“By contributing an estimated shs7.4 trillion in taxes to the government since 1946, we have made a substantial contribution to Uganda’s socio-economic transformation. We paid Shs420 billion in taxes to the Uganda Revenue Authority last year alone,” Jimmy Mugerwa, a Non-Executive Director on the UBL board, stated.
Mugerwa was speaking during a media roundtable discussion held on Tuesday at the Serena hotel in Kampala to commemorate UBL’s 75th anniversary.
Officials from the beer company spoke at the event about their recent financial results, which showed a 33 percent increase in revenue despite Covid’s disruptions in the beer market, which saw the closure of pubs and other entertainment centers that consume a number of their products.
Officials stated that the corporation needed to find inventive ways to ensure that things were delivered to customers’ doorsteps, and that this was how they were able to achieve growth.
Providing assistance to farmers
The company started the Local Raw Materials Program a few years ago, in which they help farmers grow raw materials used in the production of beer, such as sorghum and cassava.
According to officials, the program has benefited 32,000 farmers.
“We supply seeds, technical guidance, fertilizers, and financial services by connecting farmers with financial institutions. Mark Ocitti, the previous UBL Managing Director, added, “We also buy the produce from farmers at competitive costs.”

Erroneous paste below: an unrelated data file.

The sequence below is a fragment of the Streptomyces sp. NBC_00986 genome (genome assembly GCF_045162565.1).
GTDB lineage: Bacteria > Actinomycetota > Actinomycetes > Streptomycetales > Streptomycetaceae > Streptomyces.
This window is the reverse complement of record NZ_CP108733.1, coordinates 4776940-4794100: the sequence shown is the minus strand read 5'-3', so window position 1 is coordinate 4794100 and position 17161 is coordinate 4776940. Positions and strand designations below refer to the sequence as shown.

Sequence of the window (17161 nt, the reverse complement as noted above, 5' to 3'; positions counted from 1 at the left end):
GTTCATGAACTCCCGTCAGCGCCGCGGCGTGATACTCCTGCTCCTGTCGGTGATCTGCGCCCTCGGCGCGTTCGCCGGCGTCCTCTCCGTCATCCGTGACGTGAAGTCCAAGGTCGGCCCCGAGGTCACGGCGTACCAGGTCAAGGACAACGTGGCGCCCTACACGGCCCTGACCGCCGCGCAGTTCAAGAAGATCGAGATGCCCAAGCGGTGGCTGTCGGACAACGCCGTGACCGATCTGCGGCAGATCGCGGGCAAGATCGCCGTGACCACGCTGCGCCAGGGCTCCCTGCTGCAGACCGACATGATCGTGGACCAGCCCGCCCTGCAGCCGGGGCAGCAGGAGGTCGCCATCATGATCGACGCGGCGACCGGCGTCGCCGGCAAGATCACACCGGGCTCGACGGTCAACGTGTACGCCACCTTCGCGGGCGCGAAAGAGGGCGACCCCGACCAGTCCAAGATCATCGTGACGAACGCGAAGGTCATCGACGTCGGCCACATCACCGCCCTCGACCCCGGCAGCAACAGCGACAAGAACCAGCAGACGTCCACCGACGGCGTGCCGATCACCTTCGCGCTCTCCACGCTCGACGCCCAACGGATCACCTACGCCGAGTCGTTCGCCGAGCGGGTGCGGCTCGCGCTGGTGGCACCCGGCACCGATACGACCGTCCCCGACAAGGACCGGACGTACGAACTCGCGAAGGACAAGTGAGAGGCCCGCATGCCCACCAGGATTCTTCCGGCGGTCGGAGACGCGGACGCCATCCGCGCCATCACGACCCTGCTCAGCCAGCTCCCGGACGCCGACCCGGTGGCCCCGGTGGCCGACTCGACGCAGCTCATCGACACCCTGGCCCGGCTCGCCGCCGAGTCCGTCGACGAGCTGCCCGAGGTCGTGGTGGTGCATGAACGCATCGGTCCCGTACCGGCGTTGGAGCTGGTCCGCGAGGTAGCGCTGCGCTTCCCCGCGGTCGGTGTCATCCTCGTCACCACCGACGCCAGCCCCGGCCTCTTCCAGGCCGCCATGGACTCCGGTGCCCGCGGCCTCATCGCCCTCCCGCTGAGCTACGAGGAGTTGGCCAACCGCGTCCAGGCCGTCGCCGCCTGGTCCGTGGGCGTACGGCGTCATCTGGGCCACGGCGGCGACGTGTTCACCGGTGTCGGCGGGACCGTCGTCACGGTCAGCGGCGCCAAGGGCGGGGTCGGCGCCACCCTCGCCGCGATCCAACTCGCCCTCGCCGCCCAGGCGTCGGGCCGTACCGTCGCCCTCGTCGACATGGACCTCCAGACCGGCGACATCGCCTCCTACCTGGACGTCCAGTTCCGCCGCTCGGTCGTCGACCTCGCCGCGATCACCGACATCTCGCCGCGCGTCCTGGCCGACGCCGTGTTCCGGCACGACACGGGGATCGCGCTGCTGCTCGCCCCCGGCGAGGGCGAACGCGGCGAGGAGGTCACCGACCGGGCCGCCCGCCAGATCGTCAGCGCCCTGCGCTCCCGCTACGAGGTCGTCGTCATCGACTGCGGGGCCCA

According to Alvin Mbugua, the outgoing Managing Director, agreements with government organizations such as Operation Wealth Creation and NAADs for raw material expansion will also benefit farmers.
CSR stands for Corporate Social Responsibility.
Officials also stated that the corporation has contributed back to the communities in which it operates throughout the years.
“We return 1% of our annual revenue to the needs of people through scholarships and environmental restoration. “Every year, we give out shs1 billion in scholarships to poor kids who want to pursue postsecondary education,” Ocitti added.
“Our e-green project to rehabilitate degraded forests has resulted in the planting of 4.7 million trees since 2005. We were the first to phase out sachets for waragi due to their bad environmental impact, and we are grateful that the government got into our notion and enforced it with other manufacturers.”
Uganda Breweries has stated that it will continue to support the communities in which it operates in order to better their livelihoods, resulting in a win-win situation for all parties.